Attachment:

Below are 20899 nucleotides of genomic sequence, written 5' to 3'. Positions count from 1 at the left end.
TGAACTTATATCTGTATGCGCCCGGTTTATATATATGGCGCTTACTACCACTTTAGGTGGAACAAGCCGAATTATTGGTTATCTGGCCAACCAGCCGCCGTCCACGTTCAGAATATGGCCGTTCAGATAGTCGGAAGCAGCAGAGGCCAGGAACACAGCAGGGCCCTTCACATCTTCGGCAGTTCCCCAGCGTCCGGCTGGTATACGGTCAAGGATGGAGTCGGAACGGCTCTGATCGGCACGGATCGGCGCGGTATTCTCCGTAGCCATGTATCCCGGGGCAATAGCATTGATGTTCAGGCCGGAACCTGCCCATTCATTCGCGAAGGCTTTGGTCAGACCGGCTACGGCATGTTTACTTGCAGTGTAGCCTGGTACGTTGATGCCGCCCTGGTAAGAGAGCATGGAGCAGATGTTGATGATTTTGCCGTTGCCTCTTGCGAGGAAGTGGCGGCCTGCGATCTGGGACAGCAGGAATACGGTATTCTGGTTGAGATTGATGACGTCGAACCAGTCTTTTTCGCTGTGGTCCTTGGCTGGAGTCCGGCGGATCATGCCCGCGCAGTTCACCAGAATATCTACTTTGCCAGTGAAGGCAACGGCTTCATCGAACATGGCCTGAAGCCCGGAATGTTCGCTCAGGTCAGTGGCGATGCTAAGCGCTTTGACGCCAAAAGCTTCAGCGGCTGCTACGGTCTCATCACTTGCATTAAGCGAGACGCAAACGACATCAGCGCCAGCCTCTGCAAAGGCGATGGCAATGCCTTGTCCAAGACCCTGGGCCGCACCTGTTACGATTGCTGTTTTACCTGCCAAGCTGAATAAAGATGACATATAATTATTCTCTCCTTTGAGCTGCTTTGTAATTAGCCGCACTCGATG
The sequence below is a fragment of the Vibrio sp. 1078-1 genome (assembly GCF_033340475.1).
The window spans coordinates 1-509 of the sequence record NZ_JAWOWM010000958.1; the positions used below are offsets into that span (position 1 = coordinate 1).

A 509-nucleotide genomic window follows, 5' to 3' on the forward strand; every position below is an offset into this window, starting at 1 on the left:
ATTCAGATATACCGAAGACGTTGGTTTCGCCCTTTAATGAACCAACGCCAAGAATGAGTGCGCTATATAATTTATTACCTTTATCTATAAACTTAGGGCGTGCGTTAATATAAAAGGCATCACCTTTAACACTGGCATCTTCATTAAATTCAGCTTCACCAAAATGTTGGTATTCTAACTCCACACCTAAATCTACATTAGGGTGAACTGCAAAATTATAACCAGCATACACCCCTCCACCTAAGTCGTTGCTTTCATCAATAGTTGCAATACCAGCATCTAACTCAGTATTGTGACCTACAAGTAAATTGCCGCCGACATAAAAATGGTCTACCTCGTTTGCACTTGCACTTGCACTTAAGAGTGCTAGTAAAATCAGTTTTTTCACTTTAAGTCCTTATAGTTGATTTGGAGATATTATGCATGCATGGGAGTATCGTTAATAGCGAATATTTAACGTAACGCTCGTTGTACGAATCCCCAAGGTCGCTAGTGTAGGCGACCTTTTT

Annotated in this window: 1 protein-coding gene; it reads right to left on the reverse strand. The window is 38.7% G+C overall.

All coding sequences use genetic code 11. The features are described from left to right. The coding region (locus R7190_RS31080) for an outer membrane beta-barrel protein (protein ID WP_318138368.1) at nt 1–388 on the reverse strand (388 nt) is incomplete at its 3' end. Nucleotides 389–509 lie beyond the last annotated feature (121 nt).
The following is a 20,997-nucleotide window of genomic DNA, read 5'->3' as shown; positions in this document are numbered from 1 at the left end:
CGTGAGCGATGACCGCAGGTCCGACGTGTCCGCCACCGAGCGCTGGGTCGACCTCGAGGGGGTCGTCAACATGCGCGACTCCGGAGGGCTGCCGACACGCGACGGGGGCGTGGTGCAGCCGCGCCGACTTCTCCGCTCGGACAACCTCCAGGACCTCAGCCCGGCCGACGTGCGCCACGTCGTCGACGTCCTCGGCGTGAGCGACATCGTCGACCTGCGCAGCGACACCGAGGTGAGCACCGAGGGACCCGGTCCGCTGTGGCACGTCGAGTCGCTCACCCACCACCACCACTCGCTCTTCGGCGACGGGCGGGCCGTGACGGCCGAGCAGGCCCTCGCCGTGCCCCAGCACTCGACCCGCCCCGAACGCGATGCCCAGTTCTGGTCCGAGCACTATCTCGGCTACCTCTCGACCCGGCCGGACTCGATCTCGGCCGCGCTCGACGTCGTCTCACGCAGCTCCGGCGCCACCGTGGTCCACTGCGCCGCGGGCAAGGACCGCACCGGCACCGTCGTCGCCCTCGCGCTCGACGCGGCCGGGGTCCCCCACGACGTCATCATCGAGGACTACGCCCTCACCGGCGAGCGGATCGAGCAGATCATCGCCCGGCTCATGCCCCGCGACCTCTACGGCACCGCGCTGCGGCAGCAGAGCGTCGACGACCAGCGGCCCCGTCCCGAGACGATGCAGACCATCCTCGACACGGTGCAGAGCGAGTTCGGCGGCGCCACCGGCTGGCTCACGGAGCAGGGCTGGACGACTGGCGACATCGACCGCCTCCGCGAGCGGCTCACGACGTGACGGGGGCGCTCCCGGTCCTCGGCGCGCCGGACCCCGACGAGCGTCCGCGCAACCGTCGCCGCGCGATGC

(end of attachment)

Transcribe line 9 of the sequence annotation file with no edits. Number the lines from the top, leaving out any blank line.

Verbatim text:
The following is a 20,997-nucleotide window of genomic DNA, read 5'->3' as shown; positions in this document are numbered from 1 at the left end: